FYI: what "Fiduciary standard" means

Fiduciary duty is a legal requirement to act only in another party's interests. Currently, most of our largest investment companies are Broker-Dealers, which means they are not fiduciaries, but instead subject to a “suitability” requirement, which is a much lower target—it means the recommendations of their advisors must only be a good fit, rather than the best available option for your situation. (Some insurance products are even exempt from this requirement.) This creates potential conflicts of interest between advisor and client, due to the aggressive sales goals and commission-based compensation that are common in our largest financial companies.

Under Department of Labor’s new Fiduciary Rule which will take effect in April 2017 (if the current administration doesn't roll it back), advisors who manage retirement assets such as IRAs & 401(k)s will be subject to the fiduciary standard and required to forego commissions in favor of flat fees. If they choose to continue receiving commission income, they will have to present clients with a contract outlining their compensation and the potential conflicts of interest that will result from their recommendations. Professionals handling taxable brokerage accounts will be unaffected and can continue receiving commissions. Though DoL received push-back from some people in the industry, we view this is as a step towards greater consumer protection. As a Registered Investment Advisor, all of our work is subject to the fiduciary standard and we support a uniform fiduciary requirement for the financial industry.



Compensation is only one aspect of an advisor’s practice. For more advice on what to think about when picking a financial firm, check out these helpful tips from John Oliver (or for a more in depth look see What to Look for in a Financial Advisor). 


Our View on Financial Industry Compensation Models

Fees can be paid for a variety of services, including financial planning, investment management, trust services, retirement plan administration, etc. We believe there are good, trustworthy people throughout the industry and in every compensation structure.  We also believe it is easier to recommend the best solutions for clients when the advisor’s compensation is aligned with their client’s interests.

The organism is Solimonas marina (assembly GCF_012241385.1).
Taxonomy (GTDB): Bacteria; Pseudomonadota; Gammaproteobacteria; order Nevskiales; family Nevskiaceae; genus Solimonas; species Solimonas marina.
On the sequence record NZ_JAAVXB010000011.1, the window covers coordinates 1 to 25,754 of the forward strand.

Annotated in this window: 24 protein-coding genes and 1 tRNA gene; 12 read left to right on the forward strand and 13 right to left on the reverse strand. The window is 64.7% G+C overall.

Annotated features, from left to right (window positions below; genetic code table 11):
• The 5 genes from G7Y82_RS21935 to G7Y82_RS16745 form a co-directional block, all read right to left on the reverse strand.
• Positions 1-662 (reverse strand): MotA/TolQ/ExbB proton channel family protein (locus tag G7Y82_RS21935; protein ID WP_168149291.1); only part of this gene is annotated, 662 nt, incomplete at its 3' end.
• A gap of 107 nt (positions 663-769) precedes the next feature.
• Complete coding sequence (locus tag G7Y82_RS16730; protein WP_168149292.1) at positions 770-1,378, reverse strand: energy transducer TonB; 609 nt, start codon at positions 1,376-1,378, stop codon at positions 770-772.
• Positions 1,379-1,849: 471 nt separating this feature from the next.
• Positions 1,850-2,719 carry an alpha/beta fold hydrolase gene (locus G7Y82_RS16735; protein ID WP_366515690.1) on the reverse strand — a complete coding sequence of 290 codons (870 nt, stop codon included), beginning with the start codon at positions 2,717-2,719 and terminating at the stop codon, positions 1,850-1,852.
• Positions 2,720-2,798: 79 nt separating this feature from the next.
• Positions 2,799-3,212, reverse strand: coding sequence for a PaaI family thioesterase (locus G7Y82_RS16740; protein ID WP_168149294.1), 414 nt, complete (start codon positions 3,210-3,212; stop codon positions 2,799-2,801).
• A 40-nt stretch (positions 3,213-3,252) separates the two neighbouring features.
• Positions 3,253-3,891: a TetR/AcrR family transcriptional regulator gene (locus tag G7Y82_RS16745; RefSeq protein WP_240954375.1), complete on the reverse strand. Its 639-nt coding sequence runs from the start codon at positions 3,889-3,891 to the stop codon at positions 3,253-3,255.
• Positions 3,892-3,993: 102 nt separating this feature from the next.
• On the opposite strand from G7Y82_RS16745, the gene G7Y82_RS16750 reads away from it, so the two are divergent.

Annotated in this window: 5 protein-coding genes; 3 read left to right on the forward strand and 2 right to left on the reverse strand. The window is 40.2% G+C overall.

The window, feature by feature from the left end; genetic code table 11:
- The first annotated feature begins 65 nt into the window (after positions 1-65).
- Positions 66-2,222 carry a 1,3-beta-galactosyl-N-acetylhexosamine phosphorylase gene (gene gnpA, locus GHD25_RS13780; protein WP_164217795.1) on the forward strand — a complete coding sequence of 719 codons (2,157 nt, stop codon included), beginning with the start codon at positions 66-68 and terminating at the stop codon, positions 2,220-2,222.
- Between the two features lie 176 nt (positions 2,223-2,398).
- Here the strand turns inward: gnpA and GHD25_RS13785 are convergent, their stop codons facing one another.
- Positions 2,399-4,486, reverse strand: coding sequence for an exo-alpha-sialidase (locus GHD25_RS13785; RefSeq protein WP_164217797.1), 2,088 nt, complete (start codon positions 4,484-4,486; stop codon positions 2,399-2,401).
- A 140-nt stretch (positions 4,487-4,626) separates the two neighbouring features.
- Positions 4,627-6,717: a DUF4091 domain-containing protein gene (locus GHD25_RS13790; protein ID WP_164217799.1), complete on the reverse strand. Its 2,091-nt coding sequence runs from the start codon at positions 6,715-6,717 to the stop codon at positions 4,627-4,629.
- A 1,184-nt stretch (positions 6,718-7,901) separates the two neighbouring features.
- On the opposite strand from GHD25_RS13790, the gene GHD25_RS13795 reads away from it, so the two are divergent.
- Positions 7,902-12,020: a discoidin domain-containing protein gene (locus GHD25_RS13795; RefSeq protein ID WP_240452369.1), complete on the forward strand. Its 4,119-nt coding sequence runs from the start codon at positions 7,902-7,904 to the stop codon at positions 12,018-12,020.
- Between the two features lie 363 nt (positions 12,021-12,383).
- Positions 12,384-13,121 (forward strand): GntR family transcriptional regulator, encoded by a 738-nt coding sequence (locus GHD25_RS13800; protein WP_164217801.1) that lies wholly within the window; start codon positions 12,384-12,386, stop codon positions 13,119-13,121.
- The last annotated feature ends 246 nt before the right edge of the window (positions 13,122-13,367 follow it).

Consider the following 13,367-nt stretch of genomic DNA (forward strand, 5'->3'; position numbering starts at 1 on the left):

Commission products can deliver good solutions but we don’t like that the fees for these products are complicated and often left off statements.  We’ve even met people who believed they received free financial advice because they didn’t see a fee on their statement.

Here are the types of fees that financial companies can charge. If you use financial products, you are likely paying at least one these fees:



Fee-only advisors can only be paid by you because they work only for you.  This business model can best be described as fee-for-service. The payment can take the form of a flat dollar amount, an ongoing retainer or a percentage of your Assets Under Management (i.e. account balances that are managed by the advisor). These firms don’t receive any commissions or compensation from industry partners, allied professionals or vendors. 



These professionals can be paid in multiple ways by a single client. They may bill your Assets Under Management at an agreed percentage and/or charge flat financial planning fees and/or receive commissions for financial products that they sell. This is the most common compensation structure for most representatives of broker/dealers and independent advisors.



A large portion of the industry is still compensated primarily by commission. These advisors are paid every time you purchase a new mutual fund, insurance policy or annuity. This is the case for representatives of insurance companies as well as some representatives of broker/dealers (i.e. stockbrokers).



Firms that house your investment assets are called custodians. They will typically charge two types of fees. The first is a custodial fee (a very small percentage of invested assets) and the second is a transaction fee charged on sales and purchases of individual investment products. Transaction fees are minimal in passively managed portfolios but can add up if you are working with an active manager or day trading. 



Your portfolio likely contains mutual funds, exchange-traded funds or index funds.   These are products offered by Investment Fund companies. Their fees vary quite wildly for each fund and share class, and are usually higher for actively-managed versus passively-managed funds. Many investors aren’t aware of these fees because they are withdrawn before their asset value is calculated for their quarterly statement. They may also charge large fees on the purchase or sale of the fund or penalties for selling before you’ve owned for a certain period of time.